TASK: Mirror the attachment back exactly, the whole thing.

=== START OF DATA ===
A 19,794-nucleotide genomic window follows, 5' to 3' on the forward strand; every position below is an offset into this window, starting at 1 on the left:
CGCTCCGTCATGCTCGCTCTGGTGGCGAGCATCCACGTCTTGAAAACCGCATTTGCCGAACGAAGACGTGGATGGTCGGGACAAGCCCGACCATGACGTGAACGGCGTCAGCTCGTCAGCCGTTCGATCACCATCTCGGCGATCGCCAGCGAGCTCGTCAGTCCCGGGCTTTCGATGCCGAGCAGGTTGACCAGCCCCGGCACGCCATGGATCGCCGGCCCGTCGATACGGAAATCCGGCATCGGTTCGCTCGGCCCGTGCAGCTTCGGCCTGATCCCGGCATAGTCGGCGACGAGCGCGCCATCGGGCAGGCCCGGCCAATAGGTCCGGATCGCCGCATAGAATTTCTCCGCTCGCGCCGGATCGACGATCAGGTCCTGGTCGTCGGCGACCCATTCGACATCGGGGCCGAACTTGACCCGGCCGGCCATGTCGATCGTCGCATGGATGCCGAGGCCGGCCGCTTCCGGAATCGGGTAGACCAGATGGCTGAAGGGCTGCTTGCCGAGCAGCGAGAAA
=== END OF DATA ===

A 19,794-nucleotide genomic window follows, 5' to 3' on the forward strand; every position below is an offset into this window, starting at 1 on the left:
CGCTCCGTCATGCTCGCTCTGGTGGCGAGCATCCACGTCTTGAAAACCGCATTTGCCGAACGAAGACGTGGATGGTCGGGACAAGCCCGACCATGACGTGAACGGCGTCAGCTCGTCAGCCGTTCGATCACCATCTCGGCGATCGCCAGCGAGCTCGTCAGTCCCGGGCTTTCGATGCCGAGCAGGTTGACCAGCCCCGGCACGCCATGGATCGCCGGCCCGTCGATACGGAAATCCGGCATCGGTTCGCTCGGCCCGTGCAGCTTCGGCCTGATCCCGGCATAGTCGGCGACGAGCGCGCCATCGGGCAGGCCCGGCCAATAGGTCCGGATCGCCGCATAGAATTTCTCCGCTCGCGCCGGATCGACGATCAGGTCCTGGTCGTCGGCGACCCATTCGACATCGGGGCCGAACTTGACCCGGCCGGCCATGTCGATCGTCGCATGGATGCCGAGGCCGGCCGCTTCCGGAATCGGGTAGACCAGATGGCTGAAGGGCTGCTTGCCGAGCAGCGAGAAA